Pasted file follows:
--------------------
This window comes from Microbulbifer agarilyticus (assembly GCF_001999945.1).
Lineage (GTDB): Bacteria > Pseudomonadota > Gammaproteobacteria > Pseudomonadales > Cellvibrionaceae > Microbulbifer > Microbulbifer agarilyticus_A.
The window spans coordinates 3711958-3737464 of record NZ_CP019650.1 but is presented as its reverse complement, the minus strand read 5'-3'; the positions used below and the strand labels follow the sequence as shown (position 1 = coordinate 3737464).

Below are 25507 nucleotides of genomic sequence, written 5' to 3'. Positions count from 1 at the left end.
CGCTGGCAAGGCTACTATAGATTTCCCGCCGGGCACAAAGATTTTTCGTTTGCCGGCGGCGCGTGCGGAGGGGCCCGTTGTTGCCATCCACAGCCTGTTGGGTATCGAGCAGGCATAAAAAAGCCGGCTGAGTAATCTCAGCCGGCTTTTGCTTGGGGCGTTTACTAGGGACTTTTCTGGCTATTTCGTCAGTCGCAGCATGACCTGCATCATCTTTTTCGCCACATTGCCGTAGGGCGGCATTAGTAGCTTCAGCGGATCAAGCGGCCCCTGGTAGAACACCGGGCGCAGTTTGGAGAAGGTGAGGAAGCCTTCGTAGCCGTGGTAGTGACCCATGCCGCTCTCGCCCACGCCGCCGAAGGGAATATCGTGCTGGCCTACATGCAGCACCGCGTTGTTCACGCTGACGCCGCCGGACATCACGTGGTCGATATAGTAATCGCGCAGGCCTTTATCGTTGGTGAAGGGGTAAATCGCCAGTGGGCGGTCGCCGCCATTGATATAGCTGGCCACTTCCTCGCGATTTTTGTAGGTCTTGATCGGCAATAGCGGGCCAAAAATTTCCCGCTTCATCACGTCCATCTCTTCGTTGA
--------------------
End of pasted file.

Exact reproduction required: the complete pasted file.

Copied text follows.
This window comes from Microbulbifer agarilyticus (assembly GCF_001999945.1).
Lineage (GTDB): Bacteria > Pseudomonadota > Gammaproteobacteria > Pseudomonadales > Cellvibrionaceae > Microbulbifer > Microbulbifer agarilyticus_A.
The window spans coordinates 3711958-3737464 of record NZ_CP019650.1 but is presented as its reverse complement, the minus strand read 5'-3'; the positions used below and the strand labels follow the sequence as shown (position 1 = coordinate 3737464).

Below are 25507 nucleotides of genomic sequence, written 5' to 3'. Positions count from 1 at the left end.
CGCTGGCAAGGCTACTATAGATTTCCCGCCGGGCACAAAGATTTTTCGTTTGCCGGCGGCGCGTGCGGAGGGGCCCGTTGTTGCCATCCACAGCCTGTTGGGTATCGAGCAGGCATAAAAAAGCCGGCTGAGTAATCTCAGCCGGCTTTTGCTTGGGGCGTTTACTAGGGACTTTTCTGGCTATTTCGTCAGTCGCAGCATGACCTGCATCATCTTTTTCGCCACATTGCCGTAGGGCGGCATTAGTAGCTTCAGCGGATCAAGCGGCCCCTGGTAGAACACCGGGCGCAGTTTGGAGAAGGTGAGGAAGCCTTCGTAGCCGTGGTAGTGACCCATGCCGCTCTCGCCCACGCCGCCGAAGGGAATATCGTGCTGGCCTACATGCAGCACCGCGTTGTTCACGCTGACGCCGCCGGACATCACGTGGTCGATATAGTAATCGCGCAGGCCTTTATCGTTGGTGAAGGGGTAAATCGCCAGTGGGCGGTCGCCGCCATTGATATAGCTGGCCACTTCCTCGCGATTTTTGTAGGTCTTGATCGGCAATAGCGGGCCAAAAATTTCCCGCTTCATCACGTCCATCTCTTCGTTGA